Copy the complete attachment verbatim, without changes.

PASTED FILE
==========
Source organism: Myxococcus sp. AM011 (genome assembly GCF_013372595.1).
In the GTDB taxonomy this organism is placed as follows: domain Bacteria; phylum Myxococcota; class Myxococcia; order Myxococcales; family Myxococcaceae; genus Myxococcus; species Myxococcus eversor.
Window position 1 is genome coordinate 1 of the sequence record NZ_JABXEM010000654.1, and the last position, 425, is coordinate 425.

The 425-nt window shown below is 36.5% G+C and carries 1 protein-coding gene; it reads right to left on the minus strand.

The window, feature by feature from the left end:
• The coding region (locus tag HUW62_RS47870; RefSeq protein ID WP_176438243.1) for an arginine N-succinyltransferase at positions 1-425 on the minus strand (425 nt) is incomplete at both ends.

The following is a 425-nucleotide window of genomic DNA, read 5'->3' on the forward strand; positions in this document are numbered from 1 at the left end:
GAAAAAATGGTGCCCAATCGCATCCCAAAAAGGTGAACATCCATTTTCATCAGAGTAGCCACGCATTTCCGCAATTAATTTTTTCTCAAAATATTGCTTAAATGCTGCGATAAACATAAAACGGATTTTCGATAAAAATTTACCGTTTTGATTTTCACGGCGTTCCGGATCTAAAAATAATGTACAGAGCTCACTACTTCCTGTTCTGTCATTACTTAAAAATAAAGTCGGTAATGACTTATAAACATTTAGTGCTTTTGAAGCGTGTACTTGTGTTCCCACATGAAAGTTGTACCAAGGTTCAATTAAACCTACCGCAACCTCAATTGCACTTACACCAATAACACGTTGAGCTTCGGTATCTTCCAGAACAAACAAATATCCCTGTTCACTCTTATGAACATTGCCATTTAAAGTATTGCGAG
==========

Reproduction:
Source organism: Myxococcus sp. AM011 (genome assembly GCF_013372595.1).
In the GTDB taxonomy this organism is placed as follows: domain Bacteria; phylum Myxococcota; class Myxococcia; order Myxococcales; family Myxococcaceae; genus Myxococcus; species Myxococcus eversor.
Window position 1 is genome coordinate 1 of the sequence record NZ_JABXEM010000654.1, and the last position, 425, is coordinate 425.

The 425-nt window shown below is 36.5% G+C and carries 1 protein-coding gene; it reads right to left on the minus strand.

The window, feature by feature from the left end:
• The coding region (locus tag HUW62_RS47870; RefSeq protein ID WP_176438243.1) for an arginine N-succinyltransferase at positions 1-425 on the minus strand (425 nt) is incomplete at both ends.

The following is a 425-nucleotide window of genomic DNA, read 5'->3' on the forward strand; positions in this document are numbered from 1 at the left end:
GAAAAAATGGTGCCCAATCGCATCCCAAAAAGGTGAACATCCATTTTCATCAGAGTAGCCACGCATTTCCGCAATTAATTTTTTCTCAAAATATTGCTTAAATGCTGCGATAAACATAAAACGGATTTTCGATAAAAATTTACCGTTTTGATTTTCACGGCGTTCCGGATCTAAAAATAATGTACAGAGCTCACTACTTCCTGTTCTGTCATTACTTAAAAATAAAGTCGGTAATGACTTATAAACATTTAGTGCTTTTGAAGCGTGTACTTGTGTTCCCACATGAAAGTTGTACCAAGGTTCAATTAAACCTACCGCAACCTCAATTGCACTTACACCAATAACACGTTGAGCTTCGGTATCTTCCAGAACAAACAAATATCCCTGTTCACTCTTATGAACATTGCCATTTAAAGTATTGCGAG